U.S. Army Troop Count Lowest Since Pre-World War II

Army shrinks to smallest level since before World War II

The Army’s latest headcount shows that nearly 2,600 soldiers departed active service in March without being replaced, an action that plunges manning to its lowest level since before World War II.

During the past year the size of the active force has been reduced by 16,548 soldiers, the rough equivalent of three brigades.

End strength for March was 479,172 soldiers, which is 154 fewer troopers than were on active duty when the Army halted the post-Cold War drawdown in 1999 with 479,424 soldiers, the smallest force since 1940, when the active component numbered 269,023 soldiers.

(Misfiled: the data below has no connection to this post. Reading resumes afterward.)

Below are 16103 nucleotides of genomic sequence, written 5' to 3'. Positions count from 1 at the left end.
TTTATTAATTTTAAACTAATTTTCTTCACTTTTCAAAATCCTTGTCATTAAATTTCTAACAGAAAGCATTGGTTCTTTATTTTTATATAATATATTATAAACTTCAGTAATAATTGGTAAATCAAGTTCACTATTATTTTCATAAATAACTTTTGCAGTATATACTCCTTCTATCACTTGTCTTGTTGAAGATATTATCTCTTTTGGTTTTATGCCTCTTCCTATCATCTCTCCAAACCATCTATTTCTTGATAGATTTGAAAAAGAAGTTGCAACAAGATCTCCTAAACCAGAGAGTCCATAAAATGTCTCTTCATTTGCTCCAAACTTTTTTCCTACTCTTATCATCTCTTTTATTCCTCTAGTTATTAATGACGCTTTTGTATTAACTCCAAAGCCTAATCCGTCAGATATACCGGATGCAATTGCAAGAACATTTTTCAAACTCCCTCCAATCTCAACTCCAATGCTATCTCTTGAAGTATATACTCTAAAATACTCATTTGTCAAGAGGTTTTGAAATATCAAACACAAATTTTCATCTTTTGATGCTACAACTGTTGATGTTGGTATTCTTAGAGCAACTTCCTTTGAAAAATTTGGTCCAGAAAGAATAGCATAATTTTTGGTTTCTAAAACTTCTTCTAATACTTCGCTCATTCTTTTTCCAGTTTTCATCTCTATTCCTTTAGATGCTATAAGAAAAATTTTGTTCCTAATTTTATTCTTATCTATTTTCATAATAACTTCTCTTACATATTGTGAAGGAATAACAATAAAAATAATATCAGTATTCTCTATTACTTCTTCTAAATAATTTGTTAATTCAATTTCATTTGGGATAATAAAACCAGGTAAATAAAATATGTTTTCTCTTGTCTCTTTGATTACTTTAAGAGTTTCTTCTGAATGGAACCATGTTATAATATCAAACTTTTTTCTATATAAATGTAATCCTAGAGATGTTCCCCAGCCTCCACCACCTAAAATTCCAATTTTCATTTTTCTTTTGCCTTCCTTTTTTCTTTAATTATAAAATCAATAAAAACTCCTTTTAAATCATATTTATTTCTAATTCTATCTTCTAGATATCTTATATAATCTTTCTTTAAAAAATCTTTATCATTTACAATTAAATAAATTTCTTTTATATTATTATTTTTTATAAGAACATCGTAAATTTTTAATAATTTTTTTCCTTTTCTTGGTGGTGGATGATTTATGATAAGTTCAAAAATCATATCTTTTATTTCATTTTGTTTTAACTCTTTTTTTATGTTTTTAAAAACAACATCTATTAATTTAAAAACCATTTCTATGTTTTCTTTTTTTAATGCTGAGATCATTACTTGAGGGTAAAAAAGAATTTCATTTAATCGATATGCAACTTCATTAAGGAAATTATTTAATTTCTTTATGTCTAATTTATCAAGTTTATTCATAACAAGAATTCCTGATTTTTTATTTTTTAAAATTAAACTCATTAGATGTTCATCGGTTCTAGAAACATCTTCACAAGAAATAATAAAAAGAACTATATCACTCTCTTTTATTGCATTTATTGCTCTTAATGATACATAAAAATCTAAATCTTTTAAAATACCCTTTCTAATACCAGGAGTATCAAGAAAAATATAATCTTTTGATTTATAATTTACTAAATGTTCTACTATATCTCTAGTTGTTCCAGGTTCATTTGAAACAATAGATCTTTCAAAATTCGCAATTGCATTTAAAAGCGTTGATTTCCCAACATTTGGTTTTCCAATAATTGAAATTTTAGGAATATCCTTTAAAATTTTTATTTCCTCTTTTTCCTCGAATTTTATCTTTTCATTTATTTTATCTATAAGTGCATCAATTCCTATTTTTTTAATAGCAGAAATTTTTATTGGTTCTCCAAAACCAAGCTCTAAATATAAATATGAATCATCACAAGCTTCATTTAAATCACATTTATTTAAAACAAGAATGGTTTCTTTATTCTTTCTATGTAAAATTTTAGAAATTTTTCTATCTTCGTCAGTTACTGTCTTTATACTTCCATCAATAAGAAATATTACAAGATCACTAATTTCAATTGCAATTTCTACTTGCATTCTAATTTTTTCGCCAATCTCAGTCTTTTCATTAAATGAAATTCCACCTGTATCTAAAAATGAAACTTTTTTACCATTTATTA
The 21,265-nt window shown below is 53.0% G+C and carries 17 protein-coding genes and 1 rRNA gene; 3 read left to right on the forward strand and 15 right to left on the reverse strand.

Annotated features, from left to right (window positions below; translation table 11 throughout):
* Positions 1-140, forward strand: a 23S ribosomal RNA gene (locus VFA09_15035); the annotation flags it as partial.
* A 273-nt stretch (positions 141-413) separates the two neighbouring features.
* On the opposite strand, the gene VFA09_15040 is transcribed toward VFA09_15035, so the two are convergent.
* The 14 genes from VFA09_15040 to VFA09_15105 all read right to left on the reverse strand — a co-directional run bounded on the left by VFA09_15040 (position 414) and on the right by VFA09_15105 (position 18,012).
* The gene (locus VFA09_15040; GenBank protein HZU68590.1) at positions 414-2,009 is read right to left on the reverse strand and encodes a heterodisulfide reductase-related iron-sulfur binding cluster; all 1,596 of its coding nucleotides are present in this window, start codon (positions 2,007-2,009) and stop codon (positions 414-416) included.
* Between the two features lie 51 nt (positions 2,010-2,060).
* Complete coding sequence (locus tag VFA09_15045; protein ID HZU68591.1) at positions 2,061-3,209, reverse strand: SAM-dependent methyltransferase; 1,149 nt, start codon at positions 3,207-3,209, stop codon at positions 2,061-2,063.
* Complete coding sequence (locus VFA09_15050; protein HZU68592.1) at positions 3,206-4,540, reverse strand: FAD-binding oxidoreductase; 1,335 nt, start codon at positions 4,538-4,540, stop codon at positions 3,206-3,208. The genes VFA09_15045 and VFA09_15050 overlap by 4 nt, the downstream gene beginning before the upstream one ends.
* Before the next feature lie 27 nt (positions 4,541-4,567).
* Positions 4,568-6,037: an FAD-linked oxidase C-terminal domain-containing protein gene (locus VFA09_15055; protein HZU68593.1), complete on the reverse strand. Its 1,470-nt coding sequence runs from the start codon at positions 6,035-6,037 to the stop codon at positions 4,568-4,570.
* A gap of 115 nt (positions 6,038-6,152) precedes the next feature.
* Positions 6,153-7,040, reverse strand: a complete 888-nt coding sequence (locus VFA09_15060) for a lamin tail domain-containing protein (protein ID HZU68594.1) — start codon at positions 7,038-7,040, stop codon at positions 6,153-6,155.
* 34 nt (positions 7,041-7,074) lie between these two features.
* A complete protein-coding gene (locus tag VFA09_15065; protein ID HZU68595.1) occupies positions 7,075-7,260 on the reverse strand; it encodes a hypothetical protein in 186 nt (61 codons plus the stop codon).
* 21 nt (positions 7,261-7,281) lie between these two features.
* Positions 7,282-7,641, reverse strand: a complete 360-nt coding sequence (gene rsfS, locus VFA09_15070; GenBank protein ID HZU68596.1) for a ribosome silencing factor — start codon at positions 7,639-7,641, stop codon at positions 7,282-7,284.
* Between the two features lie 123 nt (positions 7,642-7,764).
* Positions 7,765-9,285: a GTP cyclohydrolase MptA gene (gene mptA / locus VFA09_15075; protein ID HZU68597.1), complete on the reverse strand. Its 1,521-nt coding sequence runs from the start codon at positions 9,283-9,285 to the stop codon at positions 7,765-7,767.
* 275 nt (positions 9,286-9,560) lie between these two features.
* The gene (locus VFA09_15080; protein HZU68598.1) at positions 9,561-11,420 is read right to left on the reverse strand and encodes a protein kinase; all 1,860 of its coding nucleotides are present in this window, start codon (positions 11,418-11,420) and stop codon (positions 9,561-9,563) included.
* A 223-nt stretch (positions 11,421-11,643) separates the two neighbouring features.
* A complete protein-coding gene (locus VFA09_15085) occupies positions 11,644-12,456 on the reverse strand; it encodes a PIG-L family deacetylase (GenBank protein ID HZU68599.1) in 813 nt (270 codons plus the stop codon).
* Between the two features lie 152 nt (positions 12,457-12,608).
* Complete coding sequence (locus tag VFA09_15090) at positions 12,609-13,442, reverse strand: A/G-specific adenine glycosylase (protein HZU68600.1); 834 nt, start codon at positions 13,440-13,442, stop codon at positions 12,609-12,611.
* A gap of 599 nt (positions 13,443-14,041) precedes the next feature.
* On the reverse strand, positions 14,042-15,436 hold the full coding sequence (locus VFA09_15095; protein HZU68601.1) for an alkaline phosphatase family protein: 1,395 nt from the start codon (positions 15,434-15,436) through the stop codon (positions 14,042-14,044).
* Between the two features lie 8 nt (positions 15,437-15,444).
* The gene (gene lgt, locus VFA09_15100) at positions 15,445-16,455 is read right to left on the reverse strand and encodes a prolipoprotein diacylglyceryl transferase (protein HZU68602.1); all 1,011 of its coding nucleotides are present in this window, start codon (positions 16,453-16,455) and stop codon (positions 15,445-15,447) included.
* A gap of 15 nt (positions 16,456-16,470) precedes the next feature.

The latest official demographics from the Defense Manpower Data Center shows that in addition to the 479,172 soldiers who were on active duty April 1, the Army’s reserve forces totaled 548,024 soldiers, for a total force of 1,027,196 soldiers.

The drawdown master plan calls for a Total Army of 980,000 soldiers on Sept. 30, 2018.

I am OK with this – especially with how much we are in debt – as long as they can get the job done when circumstances warrant.

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